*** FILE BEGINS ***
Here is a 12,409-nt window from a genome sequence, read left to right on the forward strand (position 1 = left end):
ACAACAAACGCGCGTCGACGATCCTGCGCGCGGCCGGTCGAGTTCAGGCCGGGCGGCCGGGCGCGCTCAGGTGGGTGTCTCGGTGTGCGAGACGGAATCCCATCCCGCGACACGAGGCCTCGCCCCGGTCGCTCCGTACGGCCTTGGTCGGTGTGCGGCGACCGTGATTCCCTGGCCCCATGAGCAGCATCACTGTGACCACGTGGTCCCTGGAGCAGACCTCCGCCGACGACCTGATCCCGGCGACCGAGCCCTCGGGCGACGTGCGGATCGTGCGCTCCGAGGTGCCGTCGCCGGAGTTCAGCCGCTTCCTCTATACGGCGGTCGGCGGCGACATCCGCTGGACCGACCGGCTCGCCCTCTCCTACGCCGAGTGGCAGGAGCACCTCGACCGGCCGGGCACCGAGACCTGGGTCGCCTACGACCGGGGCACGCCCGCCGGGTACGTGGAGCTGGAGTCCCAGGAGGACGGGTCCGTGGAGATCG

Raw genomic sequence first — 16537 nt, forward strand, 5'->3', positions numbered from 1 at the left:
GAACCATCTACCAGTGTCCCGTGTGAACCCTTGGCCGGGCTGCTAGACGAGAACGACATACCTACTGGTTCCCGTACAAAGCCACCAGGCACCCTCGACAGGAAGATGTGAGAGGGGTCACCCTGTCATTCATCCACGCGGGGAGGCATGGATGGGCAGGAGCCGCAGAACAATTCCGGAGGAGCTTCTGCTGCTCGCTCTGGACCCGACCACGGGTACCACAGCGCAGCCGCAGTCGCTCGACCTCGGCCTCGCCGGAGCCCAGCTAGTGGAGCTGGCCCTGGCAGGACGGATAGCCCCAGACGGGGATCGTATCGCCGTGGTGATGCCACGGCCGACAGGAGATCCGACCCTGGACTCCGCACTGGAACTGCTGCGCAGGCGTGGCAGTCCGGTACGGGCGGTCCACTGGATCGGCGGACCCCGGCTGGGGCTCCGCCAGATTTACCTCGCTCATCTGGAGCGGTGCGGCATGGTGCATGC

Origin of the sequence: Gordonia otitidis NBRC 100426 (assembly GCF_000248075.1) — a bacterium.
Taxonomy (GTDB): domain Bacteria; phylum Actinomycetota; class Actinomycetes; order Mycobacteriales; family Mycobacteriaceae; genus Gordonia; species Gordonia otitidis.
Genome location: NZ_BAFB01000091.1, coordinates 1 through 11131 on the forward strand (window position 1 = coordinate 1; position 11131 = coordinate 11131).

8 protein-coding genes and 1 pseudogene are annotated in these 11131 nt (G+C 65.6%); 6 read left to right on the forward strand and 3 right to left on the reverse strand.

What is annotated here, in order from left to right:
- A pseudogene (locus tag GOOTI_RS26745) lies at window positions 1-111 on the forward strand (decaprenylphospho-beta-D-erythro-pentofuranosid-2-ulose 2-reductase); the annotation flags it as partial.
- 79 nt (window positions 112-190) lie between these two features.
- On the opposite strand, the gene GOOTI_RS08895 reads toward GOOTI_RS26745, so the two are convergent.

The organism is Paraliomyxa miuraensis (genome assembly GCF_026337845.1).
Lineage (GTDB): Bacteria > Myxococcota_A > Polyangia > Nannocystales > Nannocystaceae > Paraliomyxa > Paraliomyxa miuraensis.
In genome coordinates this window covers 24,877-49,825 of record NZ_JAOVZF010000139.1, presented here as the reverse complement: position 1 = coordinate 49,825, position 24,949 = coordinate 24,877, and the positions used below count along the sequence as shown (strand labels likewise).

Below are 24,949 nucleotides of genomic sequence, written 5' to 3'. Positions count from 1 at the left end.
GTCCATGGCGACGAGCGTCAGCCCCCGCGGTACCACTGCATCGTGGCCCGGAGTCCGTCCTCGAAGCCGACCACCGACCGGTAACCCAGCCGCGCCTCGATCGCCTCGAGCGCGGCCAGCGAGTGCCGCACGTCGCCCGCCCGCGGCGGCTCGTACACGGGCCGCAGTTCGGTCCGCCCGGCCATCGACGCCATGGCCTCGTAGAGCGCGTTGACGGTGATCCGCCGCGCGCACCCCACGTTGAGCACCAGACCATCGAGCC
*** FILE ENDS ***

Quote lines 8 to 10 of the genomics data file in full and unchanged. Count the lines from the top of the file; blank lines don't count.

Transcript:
8 protein-coding genes and 1 pseudogene are annotated in these 11131 nt (G+C 65.6%); 6 read left to right on the forward strand and 3 right to left on the reverse strand.

What is annotated here, in order from left to right:
- A pseudogene (locus tag GOOTI_RS26745) lies at window positions 1-111 on the forward strand (decaprenylphospho-beta-D-erythro-pentofuranosid-2-ulose 2-reductase); the annotation flags it as partial.